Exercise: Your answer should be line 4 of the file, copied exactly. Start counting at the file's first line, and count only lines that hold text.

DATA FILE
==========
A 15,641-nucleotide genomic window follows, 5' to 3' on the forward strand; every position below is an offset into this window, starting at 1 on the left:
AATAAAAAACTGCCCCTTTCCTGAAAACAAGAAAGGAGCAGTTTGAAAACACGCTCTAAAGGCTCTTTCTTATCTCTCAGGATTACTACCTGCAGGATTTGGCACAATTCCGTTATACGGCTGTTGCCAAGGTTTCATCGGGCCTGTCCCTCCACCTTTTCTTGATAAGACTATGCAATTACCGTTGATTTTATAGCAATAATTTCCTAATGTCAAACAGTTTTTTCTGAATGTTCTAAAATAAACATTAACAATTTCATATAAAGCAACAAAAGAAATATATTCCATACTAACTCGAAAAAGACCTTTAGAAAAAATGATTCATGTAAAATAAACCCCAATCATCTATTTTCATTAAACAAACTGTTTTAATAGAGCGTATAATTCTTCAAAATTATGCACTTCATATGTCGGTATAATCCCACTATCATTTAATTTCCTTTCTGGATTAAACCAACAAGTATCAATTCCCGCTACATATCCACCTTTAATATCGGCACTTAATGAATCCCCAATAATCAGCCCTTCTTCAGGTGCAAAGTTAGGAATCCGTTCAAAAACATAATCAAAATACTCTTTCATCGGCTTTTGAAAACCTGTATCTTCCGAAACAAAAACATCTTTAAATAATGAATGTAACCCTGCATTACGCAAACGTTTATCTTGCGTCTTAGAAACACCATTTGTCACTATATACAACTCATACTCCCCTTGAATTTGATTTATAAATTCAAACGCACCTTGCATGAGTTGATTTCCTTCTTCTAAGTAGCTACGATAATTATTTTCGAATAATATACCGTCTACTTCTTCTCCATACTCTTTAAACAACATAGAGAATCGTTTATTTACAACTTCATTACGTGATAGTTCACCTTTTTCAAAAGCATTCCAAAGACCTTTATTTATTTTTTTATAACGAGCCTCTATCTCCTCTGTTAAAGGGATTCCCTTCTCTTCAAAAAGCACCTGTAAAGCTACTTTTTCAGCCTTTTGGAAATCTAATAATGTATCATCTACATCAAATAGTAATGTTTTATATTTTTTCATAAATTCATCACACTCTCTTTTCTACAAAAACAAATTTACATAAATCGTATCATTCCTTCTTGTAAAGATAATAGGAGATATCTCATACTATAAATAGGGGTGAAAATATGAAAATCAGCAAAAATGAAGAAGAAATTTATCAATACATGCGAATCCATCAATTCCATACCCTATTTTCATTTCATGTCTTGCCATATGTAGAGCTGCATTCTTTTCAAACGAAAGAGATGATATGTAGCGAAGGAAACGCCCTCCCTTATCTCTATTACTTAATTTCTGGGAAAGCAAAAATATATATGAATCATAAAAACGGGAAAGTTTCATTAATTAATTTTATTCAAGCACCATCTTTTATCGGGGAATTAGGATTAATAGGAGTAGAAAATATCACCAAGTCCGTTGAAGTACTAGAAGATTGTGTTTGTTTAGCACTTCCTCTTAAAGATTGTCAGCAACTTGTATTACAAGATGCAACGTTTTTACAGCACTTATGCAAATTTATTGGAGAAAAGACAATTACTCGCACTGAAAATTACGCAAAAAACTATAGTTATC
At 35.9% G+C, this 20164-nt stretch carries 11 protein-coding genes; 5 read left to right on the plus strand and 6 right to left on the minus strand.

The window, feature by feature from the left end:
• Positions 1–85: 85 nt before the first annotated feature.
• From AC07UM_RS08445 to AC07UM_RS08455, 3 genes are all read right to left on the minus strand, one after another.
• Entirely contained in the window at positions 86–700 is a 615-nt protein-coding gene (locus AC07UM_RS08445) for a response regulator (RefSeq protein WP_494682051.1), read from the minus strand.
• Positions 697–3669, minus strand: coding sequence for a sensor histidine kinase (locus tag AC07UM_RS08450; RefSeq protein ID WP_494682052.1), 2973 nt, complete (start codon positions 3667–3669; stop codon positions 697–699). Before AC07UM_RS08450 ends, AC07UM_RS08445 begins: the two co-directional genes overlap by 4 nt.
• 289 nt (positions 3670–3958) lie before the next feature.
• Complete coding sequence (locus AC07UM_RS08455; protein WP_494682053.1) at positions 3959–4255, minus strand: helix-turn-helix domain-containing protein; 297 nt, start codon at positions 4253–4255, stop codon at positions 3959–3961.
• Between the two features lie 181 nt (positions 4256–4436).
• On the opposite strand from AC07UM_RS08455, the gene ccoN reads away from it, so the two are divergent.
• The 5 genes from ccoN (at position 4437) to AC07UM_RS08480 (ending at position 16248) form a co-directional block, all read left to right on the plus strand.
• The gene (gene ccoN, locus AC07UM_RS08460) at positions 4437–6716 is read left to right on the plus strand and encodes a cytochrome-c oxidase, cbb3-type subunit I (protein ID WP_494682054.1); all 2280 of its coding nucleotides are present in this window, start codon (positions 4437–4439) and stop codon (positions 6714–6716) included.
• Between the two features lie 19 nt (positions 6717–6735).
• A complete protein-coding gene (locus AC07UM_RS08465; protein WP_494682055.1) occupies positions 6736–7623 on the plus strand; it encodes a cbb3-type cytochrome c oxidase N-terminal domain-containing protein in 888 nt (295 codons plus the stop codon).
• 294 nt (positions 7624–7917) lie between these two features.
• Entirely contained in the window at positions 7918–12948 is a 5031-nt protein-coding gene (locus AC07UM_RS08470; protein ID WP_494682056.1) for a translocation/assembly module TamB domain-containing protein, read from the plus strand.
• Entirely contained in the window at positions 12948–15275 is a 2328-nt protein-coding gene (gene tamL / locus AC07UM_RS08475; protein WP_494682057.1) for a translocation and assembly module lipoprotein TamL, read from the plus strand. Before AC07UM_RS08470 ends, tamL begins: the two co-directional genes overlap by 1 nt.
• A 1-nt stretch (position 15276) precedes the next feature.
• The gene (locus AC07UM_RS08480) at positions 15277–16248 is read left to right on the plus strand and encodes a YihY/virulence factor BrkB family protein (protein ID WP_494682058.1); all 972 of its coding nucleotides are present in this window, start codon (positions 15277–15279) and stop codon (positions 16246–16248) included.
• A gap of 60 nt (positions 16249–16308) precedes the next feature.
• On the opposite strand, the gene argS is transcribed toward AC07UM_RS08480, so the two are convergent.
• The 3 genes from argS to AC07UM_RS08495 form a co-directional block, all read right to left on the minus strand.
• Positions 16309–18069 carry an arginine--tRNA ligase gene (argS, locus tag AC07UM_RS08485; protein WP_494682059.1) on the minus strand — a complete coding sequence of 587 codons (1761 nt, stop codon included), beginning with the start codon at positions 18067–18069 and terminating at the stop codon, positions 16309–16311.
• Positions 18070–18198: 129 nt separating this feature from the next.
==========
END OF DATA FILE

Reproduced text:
The window, feature by feature from the left end: